There were only three -people in the village, and they were all dead. They lay amid the blasted roofs and blackened Humvees.
One was a skeleton, lying amid the remains of an incinerated vehicle, while another wore the brown, shortened robe that is the uniform of many devout jihadists. A third was headless - and lest there be any doubt that this decapitation was a deliberate act of posthumous vengeance, his trousers had been pulled down exposing his buttocks to the air, a traditional insult on Iraqi battlefields.
Here were signs of another defeat for the Islamic State of Iraq and the Levant (Isil), a retreat before the might of Western coalition air power: another small, hard-fought defeat among many that seem to have absolutely no impact on the group's abilities to win major victories and send fear throughout the Arab and Western world.
From the west, out into the desert, bullets whistled over our heads. A sandstorm was moving in, under the cover of which the jihadists were advancing again, seeking to reclaim the lost wasteland. We did not linger.
There was, in any case, nothing really to see. There was hardly anything left apart from broken concrete, an item not in short supply in bomb-ravaged Iraq.
On the evidence of the battle for Baiji - a drab oil refinery town in northern Iraq - there will not be anything for a long time to come.
Whole stretches of Iraqi territory are more or less like this: cleared of jihadists, but cleared for no obvious -purpose as far as the local residents are concerned.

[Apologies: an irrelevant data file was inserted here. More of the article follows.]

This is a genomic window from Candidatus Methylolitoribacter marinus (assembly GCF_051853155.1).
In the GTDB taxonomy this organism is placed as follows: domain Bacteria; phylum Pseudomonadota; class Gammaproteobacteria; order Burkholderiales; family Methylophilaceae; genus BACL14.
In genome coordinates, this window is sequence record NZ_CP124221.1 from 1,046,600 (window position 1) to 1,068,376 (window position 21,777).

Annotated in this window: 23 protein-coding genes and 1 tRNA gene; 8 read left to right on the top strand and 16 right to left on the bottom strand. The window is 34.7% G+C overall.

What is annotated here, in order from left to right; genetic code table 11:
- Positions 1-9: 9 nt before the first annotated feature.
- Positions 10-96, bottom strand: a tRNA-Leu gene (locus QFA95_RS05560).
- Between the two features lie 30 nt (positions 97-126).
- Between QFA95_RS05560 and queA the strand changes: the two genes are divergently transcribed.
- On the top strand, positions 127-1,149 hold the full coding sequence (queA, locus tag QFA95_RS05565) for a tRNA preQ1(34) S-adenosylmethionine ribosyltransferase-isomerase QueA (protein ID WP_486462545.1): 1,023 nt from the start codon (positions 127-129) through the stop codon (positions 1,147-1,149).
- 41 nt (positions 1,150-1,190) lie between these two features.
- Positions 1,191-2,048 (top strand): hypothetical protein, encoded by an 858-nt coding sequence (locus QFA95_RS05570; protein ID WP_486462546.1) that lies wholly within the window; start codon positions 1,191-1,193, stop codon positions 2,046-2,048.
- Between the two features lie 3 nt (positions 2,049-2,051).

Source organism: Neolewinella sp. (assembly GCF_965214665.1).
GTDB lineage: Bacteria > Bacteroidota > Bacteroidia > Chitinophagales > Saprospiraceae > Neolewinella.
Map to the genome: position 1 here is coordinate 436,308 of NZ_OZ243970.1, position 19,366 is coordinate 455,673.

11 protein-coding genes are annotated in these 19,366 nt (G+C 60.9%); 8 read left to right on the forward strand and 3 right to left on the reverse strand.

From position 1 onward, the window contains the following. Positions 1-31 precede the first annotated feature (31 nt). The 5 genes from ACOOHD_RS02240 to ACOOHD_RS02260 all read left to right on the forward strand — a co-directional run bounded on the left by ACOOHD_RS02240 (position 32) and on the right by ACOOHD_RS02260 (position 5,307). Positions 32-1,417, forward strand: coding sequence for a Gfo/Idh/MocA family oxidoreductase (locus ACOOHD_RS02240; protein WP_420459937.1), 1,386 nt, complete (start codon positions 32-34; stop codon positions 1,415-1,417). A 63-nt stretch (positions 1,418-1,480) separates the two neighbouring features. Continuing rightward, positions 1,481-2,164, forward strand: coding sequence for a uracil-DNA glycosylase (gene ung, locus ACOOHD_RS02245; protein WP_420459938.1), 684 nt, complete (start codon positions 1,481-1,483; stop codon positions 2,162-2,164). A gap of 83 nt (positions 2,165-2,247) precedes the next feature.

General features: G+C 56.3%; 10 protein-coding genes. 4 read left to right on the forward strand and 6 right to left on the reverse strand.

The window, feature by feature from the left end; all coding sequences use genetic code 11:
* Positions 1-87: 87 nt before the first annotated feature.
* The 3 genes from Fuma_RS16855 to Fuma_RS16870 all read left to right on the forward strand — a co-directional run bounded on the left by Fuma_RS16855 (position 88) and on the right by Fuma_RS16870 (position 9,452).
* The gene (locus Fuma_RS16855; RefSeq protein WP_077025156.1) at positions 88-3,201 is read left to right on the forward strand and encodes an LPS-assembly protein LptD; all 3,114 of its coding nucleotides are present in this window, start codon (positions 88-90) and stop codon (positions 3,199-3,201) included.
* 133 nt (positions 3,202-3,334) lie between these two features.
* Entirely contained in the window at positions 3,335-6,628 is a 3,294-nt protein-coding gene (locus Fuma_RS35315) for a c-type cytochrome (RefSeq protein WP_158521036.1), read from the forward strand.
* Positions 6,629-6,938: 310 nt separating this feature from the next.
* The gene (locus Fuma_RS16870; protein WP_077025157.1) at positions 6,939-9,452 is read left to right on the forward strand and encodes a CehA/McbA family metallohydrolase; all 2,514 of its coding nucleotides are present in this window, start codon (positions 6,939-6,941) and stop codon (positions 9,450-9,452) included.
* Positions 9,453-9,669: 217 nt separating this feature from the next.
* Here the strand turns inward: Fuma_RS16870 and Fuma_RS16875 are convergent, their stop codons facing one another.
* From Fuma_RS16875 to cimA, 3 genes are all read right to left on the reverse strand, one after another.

They are not allowed to return, for fear that they will once again provide cover for Islamic State militants to -infiltrate once more.
If ever there were a modern equivalent of the Romans' determination to "create a desert and call it peace", this is it. A year on from the surge that saw Isil surge through Sunni areas of Iraq, creating wastelands seems to be the only way to deal with it.
Almost exactly 12 months ago, on June 9, Isil swept through northern Iraq, seizing the second city of Mosul, -followed shortly after by Tikrit, the birthplace of Saddam -Hussein. In so doing, it shattered President Barack Obama's claim to have ended the war in Iraq by withdrawing American troops.
Promises were made that the surge would be reversed; but if anything, Isil have pressed ahead further, encroaching deeper into Syria, and tranfixing the West with the horror of its nihilism, -culminating in the videoed beheadings of a string of Western hostages.